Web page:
As socialists, the first two positions need no rebutting. In terms of seeing the EU as a progressive counterweight to the British establishment, it’s easy to see why some on the left come to this conclusion. The EU has often been quicker to move on Green initiatives while British tabloids pander to climate change denial. The freer movement of EU citizens appears as a nod towards open borders, in defiance of the hardline eurosceptics.

However this view is superficial. It ignores the walls that the EU has thrown up between itself and non-EU migrants, as well as austerity is has forced upon its own citizens. Can anyone really say that EU financial diktats handed down to Athens has helped ordinary people in Greece? Has EU membership stopped the UK from introducing draconian laws that curtail civil liberties? Did the EU stop Italy introducing finger printing for Roma people? The EU is no friend of the European working class.

So what should our strategy be in a referendum?


We must accept that the activist base that can organise around a left wing No campaign is tiny, and that that particular narrative is not represented in the media. This is somewhat unlike when French voters rejected a neoliberal treaty to create an EU constitution in 2005. In the 2002 Presidential election, revolutionary socialist candidates polled 2 million votes.

Whilst being small should never preclude agitating around principles, it does have an affect on how we agitate. A No campaign based around a few tiny left groupings with very limited trade union support will have little impact. Is our time best spent trying to persuade people to vote to leave? Or is it better spent challenging racist myths and exposing UKIP’s anti-worker policies?

The TUC has organised the Stand up to UKIP campaign and there are already a number of anti-racist and migrant-rights groups. Engaging these forces in a grassroots issues-based campaign would be easier and more productive than organising around a ‘vote no’ campaign.

We must also face the facts that this referendum will be seen as a referendum on UKIP’s politics. UKIP is dominating the debate, from news coverage, to poster campaigns, to televised debates. At best the Tories and Labour leadership will court the anti-immigrant vote, as we know they are willing to do. We cannot abandon our principles and fail to make the left-wing case against the EU, but neither should we join in with the screams of ‘EXIT’! The bigger the vote to leave, the more of a victory this will be seen for UKIP, and the bigger the chance of a Tory or Labour government further restricting the free movement of people from other EU states and attacking international students.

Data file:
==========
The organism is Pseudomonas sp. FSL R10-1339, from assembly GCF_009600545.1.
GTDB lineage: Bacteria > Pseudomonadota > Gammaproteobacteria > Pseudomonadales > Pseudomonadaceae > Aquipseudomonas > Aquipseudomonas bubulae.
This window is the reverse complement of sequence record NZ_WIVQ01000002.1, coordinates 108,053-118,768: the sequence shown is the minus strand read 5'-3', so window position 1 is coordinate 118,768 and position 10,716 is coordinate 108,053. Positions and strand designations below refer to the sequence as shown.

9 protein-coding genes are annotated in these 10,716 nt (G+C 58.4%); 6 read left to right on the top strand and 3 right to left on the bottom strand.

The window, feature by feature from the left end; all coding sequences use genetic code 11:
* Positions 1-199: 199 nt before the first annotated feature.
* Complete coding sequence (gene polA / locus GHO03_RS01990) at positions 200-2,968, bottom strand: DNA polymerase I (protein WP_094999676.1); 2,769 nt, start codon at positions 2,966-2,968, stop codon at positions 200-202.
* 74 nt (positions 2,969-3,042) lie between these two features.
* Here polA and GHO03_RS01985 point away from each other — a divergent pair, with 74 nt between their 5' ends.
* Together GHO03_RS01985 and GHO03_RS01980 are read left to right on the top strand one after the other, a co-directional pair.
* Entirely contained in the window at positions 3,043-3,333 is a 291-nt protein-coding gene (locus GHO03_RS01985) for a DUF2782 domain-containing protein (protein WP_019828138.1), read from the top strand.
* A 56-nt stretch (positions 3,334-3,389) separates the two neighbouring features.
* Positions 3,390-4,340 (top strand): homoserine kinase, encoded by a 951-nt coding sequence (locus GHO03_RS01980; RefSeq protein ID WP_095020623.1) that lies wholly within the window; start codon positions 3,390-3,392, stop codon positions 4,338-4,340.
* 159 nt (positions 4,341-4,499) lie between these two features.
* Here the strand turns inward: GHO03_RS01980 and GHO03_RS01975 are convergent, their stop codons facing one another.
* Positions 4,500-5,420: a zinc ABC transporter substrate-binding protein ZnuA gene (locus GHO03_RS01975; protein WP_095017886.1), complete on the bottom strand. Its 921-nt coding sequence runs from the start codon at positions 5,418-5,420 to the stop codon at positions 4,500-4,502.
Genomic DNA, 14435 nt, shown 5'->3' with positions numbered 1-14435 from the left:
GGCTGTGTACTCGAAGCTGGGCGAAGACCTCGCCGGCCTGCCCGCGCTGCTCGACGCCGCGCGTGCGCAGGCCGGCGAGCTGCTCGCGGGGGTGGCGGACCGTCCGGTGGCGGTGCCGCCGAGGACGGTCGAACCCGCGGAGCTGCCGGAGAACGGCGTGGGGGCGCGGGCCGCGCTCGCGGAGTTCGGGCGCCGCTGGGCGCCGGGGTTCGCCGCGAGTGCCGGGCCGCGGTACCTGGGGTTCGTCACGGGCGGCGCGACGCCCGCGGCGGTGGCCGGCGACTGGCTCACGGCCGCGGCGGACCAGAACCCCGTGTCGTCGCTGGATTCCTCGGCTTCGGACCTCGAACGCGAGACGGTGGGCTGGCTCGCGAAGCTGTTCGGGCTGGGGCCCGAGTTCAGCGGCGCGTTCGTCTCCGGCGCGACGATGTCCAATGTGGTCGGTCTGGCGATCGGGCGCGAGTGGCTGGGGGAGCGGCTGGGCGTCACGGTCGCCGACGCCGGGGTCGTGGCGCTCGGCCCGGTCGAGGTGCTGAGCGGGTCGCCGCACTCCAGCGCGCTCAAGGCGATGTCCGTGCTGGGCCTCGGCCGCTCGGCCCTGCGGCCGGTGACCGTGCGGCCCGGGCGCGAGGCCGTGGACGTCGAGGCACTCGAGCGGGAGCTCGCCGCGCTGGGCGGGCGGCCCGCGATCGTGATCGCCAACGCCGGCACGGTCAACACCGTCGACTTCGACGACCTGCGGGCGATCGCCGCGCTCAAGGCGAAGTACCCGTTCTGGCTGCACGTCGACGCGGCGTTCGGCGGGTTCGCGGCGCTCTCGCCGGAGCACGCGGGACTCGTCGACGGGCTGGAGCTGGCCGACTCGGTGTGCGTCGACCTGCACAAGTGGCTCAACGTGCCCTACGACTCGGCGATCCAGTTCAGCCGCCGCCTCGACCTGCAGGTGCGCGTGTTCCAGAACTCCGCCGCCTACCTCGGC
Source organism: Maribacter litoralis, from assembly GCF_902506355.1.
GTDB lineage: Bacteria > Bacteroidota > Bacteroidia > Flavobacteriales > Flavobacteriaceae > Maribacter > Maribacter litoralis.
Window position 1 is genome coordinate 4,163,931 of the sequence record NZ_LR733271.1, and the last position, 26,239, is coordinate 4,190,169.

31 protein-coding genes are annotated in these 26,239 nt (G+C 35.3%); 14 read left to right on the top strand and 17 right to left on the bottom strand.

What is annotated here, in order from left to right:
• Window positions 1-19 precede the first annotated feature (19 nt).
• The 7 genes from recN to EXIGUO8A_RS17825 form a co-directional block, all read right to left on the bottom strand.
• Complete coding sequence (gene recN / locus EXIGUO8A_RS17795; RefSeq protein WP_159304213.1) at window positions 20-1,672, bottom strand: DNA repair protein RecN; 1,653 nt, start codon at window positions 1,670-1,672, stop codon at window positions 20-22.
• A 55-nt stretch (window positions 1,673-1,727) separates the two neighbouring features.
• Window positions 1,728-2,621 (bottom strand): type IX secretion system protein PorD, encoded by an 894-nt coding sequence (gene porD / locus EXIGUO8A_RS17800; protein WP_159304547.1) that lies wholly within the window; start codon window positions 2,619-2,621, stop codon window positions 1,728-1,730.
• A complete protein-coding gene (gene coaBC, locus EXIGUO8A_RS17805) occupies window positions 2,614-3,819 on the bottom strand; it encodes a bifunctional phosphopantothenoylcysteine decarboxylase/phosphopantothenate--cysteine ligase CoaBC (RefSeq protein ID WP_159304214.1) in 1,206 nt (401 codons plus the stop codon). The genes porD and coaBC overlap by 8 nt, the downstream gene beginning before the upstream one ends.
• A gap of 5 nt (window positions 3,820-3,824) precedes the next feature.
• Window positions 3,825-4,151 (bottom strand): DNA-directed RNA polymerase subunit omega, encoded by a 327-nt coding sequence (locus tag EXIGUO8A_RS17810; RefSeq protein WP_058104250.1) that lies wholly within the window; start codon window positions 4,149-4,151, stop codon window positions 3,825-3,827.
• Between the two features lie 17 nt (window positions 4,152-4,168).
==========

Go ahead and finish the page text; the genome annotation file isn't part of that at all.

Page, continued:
Whether we wake up after the referendum in or out of the EU the fight of socialists will be fundamentally unchanged. We will be fighting attacks on working conditions be it from Boris Johnson or an EU directive. We will be challenging immigration controls, whether against international students or African migrants. The question is how to build a side against the xenophobic hysteria that will dominate the referendum campaign. We do that by focussing on challenging migration myths and exposing UKIP, even if it means working alongside people voting to stay in the EU.

No to the EU should be our principle. No to Xenophobia and Stand up to UKIP should be our slogans.


  1. Hi. “Progressive” is not so hard to understand. I advocate socialists should see both sides of capitalism, following Marx in the Manifesto. See the positive, progressive side, as well as the brutality.
    On the one side capitalism is a force which prepares socialism by creating an ever bigger working class; integrating the world, making enormous technological and scientific innovations, expanding the forces of production. And on the other side capitalism brings ecological catastrophe, leaves half the world destitute, makes stupid wars and brutalises workers, their organisations and the poor.
    Why is this important? So we understand we are not just negative towards capitalism. We do not look to simply do it damage, undo all its work. We’ll keep what we find useful.
    There are gains that have been made within capitalism – economic, political – which we’ll reshape in our own class interets, not abolish. European integration is a gain. It would have been better if the workers’ movement had done the job, of course…
    But what about the referendum? If the question was about an economic treaty, for example, international socialists should abstain. It is not our job to decide how we are exploited.
    But this won’t be a referendum about that, it will be a poll on our attitude towards European unity (and, given the tone of the debate, foreign migrants). We should vote for the UK staying in the EU because we generally favour fewer, weaker borders and boundaries between peoples.
    I honestly can’t take seriously: vote for withdrawal now, so we can create a united Europe in the socialist future. We should engage in the existing structures, contest within them. We should take what we can use – factories, libraries, the NHS, existing European unity too – and put it to use. Not smash things up like anarchists.